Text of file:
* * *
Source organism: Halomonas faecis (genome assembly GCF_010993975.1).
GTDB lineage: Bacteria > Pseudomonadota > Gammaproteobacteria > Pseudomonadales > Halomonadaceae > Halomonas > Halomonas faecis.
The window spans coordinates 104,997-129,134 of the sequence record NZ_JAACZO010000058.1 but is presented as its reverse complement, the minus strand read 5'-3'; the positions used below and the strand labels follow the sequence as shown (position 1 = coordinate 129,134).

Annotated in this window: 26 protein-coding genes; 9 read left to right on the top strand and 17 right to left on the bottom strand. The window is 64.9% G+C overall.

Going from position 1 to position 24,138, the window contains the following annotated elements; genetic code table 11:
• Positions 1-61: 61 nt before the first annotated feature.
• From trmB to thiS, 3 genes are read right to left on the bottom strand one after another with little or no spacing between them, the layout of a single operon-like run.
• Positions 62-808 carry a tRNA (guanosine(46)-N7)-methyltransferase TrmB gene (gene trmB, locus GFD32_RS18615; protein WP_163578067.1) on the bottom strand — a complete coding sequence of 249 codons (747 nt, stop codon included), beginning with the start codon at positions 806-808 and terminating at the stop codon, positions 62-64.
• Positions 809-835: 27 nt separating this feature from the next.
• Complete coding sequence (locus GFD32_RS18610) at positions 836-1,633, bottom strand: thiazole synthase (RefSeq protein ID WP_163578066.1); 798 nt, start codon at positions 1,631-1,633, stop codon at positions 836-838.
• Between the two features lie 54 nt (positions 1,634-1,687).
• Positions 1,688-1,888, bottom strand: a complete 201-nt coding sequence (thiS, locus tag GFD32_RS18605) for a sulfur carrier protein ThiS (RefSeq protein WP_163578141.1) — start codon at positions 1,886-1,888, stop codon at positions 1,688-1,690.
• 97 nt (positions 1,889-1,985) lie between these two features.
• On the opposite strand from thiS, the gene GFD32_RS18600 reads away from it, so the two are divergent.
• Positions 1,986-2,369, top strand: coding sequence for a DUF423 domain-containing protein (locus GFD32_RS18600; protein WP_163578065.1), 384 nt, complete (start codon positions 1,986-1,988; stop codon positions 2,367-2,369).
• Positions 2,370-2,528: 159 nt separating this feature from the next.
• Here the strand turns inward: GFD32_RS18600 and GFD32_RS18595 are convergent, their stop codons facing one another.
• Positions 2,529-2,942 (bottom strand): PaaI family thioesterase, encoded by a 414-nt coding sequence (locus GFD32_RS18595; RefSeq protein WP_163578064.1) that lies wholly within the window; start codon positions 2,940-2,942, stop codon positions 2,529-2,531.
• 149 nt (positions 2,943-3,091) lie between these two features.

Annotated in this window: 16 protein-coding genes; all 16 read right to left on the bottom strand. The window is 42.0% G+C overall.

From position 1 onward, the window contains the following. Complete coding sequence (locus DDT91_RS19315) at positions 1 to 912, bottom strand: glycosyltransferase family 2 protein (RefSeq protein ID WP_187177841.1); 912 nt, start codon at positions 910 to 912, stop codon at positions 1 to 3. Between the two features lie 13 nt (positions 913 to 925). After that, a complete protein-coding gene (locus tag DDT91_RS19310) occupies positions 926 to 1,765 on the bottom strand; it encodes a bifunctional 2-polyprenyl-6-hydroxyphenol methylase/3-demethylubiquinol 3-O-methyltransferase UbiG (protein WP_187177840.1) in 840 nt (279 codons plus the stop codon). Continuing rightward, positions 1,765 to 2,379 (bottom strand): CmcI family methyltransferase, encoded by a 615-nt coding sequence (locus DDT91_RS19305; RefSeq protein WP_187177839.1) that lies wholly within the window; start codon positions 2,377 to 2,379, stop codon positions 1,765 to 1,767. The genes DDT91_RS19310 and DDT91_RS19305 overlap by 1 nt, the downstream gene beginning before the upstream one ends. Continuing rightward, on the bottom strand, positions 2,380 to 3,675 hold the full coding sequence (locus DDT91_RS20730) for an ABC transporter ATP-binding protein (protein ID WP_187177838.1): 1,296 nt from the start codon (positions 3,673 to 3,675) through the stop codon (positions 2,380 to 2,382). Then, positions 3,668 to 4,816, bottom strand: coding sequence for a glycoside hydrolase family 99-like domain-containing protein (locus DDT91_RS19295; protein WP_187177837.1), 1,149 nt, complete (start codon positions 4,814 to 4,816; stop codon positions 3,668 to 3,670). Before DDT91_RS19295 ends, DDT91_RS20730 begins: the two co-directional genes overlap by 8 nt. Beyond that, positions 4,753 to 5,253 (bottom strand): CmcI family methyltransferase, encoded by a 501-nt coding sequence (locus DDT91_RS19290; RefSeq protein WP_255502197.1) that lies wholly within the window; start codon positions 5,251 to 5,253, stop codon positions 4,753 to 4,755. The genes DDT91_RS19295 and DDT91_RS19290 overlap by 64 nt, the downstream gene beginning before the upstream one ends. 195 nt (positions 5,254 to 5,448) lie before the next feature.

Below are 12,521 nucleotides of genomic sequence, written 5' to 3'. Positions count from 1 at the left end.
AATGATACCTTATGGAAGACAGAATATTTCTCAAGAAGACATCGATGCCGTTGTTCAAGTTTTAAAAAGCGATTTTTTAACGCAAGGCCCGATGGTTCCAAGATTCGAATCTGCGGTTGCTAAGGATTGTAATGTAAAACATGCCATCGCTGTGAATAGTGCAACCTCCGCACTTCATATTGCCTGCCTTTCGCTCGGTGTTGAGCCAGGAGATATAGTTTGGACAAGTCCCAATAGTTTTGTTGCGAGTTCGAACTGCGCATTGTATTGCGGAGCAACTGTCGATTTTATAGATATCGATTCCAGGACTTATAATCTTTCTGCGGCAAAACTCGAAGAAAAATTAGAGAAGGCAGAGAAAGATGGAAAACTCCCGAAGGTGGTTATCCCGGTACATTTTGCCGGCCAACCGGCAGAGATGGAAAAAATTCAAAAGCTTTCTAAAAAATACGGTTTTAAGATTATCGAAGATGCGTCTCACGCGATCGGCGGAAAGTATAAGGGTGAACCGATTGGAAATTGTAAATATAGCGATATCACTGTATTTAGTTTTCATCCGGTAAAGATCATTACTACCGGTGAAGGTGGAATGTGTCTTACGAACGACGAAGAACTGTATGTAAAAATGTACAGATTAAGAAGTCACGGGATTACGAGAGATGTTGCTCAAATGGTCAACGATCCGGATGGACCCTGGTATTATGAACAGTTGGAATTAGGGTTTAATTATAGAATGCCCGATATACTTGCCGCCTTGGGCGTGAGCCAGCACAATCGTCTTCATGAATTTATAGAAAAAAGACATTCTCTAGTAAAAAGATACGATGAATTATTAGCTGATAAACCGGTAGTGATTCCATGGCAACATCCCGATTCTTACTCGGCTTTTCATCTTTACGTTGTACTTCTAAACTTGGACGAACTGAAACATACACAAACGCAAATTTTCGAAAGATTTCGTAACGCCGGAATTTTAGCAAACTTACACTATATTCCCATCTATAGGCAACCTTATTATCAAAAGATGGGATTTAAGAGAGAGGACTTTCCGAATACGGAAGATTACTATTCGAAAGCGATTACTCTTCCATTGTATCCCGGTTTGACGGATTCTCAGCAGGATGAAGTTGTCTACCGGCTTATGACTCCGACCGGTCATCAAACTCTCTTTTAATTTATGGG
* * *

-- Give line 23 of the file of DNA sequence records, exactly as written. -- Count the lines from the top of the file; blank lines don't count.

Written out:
AATGATACCTTATGGAAGACAGAATATTTCTCAAGAAGACATCGATGCCGTTGTTCAAGTTTTAAAAAGCGATTTTTTAACGCAAGGCCCGATGGTTCCAAGATTCGAATCTGCGGTTGCTAAGGATTGTAATGTAAAACATGCCATCGCTGTGAATAGTGCAACCTCCGCACTTCATATTGCCTGCCTTTCGCTCGGTGTTGAGCCAGGAGATATAGTTTGGACAAGTCCCAATAGTTTTGTTGCGAGTTCGAACTGCGCATTGTATTGCGGAGCAACTGTCGATTTTATAGATATCGATTCCAGGACTTATAATCTTTCTGCGGCAAAACTCGAAGAAAAATTAGAGAAGGCAGAGAAAGATGGAAAACTCCCGAAGGTGGTTATCCCGGTACATTTTGCCGGCCAACCGGCAGAGATGGAAAAAATTCAAAAGCTTTCTAAAAAATACGGTTTTAAGATTATCGAAGATGCGTCTCACGCGATCGGCGGAAAGTATAAGGGTGAACCGATTGGAAATTGTAAATATAGCGATATCACTGTATTTAGTTTTCATCCGGTAAAGATCATTACTACCGGTGAAGGTGGAATGTGTCTTACGAACGACGAAGAACTGTATGTAAAAATGTACAGATTAAGAAGTCACGGGATTACGAGAGATGTTGCTCAAATGGTCAACGATCCGGATGGACCCTGGTATTATGAACAGTTGGAATTAGGGTTTAATTATAGAATGCCCGATATACTTGCCGCCTTGGGCGTGAGCCAGCACAATCGTCTTCATGAATTTATAGAAAAAAGACATTCTCTAGTAAAAAGATACGATGAATTATTAGCTGATAAACCGGTAGTGATTCCATGGCAACATCCCGATTCTTACTCGGCTTTTCATCTTTACGTTGTACTTCTAAACTTGGACGAACTGAAACATACACAAACGCAAATTTTCGAAAGATTTCGTAACGCCGGAATTTTAGCAAACTTACACTATATTCCCATCTATAGGCAACCTTATTATCAAAAGATGGGATTTAAGAGAGAGGACTTTCCGAATACGGAAGATTACTATTCGAAAGCGATTACTCTTCCATTGTATCCCGGTTTGACGGATTCTCAGCAGGATGAAGTTGTCTACCGGCTTATGACTCCGACCGGTCATCAAACTCTCTTTTAATTTATGGG